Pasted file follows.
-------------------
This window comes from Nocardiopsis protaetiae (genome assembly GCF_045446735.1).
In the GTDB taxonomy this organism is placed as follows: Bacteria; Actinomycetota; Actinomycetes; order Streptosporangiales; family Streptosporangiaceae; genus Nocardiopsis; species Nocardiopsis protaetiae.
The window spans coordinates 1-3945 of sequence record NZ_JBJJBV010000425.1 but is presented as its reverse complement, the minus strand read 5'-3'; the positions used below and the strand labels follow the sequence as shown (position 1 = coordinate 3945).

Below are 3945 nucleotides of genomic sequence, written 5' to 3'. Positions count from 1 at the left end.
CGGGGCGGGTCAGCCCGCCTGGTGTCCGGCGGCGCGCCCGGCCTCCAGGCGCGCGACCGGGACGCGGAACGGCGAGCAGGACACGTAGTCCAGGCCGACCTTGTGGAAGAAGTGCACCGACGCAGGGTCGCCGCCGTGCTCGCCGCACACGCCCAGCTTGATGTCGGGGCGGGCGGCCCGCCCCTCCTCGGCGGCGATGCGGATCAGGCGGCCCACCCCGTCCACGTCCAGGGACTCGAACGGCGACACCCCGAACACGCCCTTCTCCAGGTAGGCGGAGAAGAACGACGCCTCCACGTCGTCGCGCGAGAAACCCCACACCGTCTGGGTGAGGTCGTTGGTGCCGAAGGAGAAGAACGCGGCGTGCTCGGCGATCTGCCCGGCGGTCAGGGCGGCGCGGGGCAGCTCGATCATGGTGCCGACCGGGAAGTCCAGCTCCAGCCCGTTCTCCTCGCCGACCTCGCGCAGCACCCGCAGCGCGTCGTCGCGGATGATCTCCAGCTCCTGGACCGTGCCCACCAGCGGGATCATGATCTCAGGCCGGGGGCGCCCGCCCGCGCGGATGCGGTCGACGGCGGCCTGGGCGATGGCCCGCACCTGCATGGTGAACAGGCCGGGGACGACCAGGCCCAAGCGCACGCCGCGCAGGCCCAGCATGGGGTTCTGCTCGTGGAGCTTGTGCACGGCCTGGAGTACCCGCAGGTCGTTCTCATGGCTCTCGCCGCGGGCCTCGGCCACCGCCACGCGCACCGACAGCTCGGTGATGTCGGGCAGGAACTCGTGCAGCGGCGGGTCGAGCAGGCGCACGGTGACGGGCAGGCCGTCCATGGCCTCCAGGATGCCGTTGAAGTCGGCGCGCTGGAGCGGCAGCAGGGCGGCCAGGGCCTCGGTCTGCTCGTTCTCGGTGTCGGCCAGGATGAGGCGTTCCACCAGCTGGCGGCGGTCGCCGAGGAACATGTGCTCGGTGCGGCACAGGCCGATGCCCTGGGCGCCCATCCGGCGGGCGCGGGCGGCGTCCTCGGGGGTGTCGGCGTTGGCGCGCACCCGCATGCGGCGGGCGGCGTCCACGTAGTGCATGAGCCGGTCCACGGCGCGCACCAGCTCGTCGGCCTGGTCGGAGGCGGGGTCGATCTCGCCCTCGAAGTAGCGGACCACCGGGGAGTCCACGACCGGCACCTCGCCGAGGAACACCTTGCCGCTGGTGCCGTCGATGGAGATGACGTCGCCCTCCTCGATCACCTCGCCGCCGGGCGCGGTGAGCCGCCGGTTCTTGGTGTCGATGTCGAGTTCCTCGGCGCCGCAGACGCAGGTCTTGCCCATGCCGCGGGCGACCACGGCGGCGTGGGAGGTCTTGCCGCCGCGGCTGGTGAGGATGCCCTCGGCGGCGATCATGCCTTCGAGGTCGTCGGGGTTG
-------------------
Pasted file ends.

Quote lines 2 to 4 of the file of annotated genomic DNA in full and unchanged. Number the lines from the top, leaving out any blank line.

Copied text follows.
In the GTDB taxonomy this organism is placed as follows: Bacteria; Actinomycetota; Actinomycetes; order Streptosporangiales; family Streptosporangiaceae; genus Nocardiopsis; species Nocardiopsis protaetiae.
The window spans coordinates 1-3945 of sequence record NZ_JBJJBV010000425.1 but is presented as its reverse complement, the minus strand read 5'-3'; the positions used below and the strand labels follow the sequence as shown (position 1 = coordinate 3945).

Below are 3945 nucleotides of genomic sequence, written 5' to 3'. Positions count from 1 at the left end.